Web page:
The third example is more vague, but your brain is an expert at making predictions, and in every situation, you’re subconsciously putting together context clues based on all your senses and pulling data from every other situation you’ve ever been in and every news article you’ve ever read, and all those data points have added up to “this doesn’t seem right.”

Intuition is 100 percent real. Just because it’s not as clear-cut and explainable as logic and reason doesn’t mean it’s not valid. The problem comes in when we discount it or deny it because we can’t explain it. Your intuition is a gift and a vital defense mechanism—you have to learn to trust it. Doing so will not only keep you safe, but it will also keep you from feeling fear and panic in situations where it’s not warranted. However, trusting your intuition is easier said than done.

Stop Ignoring Your Feelings
The next time you have a “gut feeling” about something, notice how you have a tendency to talk yourself out of it. Normalcy bias makes us want to think that everything is fine. You’ll tell yourself it’s silly to think the internet service guy who showed up at your door unannounced is dangerous and shouldn’t be let in—the company logo is right on his hat, so he must be legit. And your internet did go out for 20 minutes for no reason last week. And you really shouldn’t feel so judgmental and afraid of your fellow humans, because most people are good people, right?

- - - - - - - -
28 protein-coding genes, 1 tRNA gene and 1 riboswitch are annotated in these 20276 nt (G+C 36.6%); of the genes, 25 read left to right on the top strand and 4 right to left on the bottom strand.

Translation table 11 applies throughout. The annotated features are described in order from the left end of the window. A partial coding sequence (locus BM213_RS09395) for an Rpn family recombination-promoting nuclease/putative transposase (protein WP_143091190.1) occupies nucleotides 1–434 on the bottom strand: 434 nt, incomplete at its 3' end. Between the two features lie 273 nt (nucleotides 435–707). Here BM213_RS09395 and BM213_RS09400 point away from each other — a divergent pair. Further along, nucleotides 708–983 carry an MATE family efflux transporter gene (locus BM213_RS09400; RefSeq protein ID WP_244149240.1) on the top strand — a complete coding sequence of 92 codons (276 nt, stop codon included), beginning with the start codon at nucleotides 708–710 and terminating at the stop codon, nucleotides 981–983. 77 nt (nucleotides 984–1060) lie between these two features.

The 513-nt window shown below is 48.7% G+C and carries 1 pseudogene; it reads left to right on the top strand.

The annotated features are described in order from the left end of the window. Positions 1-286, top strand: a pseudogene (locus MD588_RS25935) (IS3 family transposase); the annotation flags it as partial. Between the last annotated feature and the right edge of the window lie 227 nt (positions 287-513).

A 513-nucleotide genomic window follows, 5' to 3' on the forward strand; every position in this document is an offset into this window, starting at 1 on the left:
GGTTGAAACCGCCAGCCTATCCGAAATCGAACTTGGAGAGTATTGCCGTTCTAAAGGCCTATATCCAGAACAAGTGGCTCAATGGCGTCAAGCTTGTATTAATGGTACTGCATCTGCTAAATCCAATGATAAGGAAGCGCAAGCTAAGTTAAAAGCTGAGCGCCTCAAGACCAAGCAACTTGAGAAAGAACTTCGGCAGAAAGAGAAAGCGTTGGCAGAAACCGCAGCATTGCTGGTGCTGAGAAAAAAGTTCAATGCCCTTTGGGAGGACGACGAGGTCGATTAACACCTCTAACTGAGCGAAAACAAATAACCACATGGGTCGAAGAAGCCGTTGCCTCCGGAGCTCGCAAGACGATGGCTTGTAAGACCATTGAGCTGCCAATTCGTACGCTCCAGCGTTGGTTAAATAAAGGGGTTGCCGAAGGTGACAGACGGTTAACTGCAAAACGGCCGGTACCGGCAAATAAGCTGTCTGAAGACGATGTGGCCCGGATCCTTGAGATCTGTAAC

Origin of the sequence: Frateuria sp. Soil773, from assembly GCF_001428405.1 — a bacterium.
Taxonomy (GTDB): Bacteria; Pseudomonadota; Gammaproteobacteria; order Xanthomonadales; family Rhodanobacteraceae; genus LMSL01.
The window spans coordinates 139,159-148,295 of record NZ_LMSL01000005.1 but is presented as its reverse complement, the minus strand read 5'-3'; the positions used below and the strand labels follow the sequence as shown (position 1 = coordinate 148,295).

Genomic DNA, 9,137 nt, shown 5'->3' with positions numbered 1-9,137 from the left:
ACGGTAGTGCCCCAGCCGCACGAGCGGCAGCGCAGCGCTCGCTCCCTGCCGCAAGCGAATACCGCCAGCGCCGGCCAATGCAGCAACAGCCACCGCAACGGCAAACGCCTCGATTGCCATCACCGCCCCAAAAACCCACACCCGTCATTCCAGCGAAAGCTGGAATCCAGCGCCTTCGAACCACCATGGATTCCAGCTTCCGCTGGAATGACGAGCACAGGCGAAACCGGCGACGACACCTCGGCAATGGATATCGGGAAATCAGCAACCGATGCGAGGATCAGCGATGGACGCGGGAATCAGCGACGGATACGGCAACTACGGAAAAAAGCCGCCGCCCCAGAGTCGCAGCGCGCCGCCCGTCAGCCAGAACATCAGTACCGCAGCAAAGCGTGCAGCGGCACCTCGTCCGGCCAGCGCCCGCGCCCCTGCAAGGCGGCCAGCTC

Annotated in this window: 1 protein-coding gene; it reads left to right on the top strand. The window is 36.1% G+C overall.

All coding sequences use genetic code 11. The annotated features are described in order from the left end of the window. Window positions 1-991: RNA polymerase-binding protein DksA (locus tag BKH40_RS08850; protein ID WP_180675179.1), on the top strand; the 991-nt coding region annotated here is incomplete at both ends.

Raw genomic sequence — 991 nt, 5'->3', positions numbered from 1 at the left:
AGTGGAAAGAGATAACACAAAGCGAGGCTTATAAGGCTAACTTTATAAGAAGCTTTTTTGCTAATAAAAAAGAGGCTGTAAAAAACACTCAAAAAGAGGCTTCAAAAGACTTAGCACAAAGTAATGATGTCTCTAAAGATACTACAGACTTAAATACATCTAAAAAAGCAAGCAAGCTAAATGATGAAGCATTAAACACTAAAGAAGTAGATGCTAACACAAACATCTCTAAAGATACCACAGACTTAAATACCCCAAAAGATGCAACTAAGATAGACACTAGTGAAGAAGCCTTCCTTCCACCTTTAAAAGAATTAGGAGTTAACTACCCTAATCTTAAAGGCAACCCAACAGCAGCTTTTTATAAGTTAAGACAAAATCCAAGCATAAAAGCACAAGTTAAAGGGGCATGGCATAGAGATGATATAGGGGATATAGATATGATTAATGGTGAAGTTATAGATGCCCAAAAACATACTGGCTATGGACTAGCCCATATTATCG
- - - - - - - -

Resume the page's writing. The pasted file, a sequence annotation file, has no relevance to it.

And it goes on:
The next time you catch yourself trying to deny your feelings, stop. Remind yourself that just because you can’t back up a feeling with facts doesn’t mean the facts aren’t there. Intuition happens much, much faster than conscious thought—which means your brain has read some signals it doesn’t like, but you haven’t processed them consciously yet, because that takes time. Maybe the car in the driveway is unmarked and your brain noticed that was unusual for a company service tech. Maybe you talked to your internet provider last week and they said they’d call you back with a head’s up before they sent a tech out, and they never did. Maybe the guy’s wearing a heavy jacket in August (is he hiding something in the coat?). Whatever it was, your intuition remembers what your conscious brain doesn’t. Remind yourself that “I can’t put my finger on why I feel this way” doesn’t mean the feeling is wrong.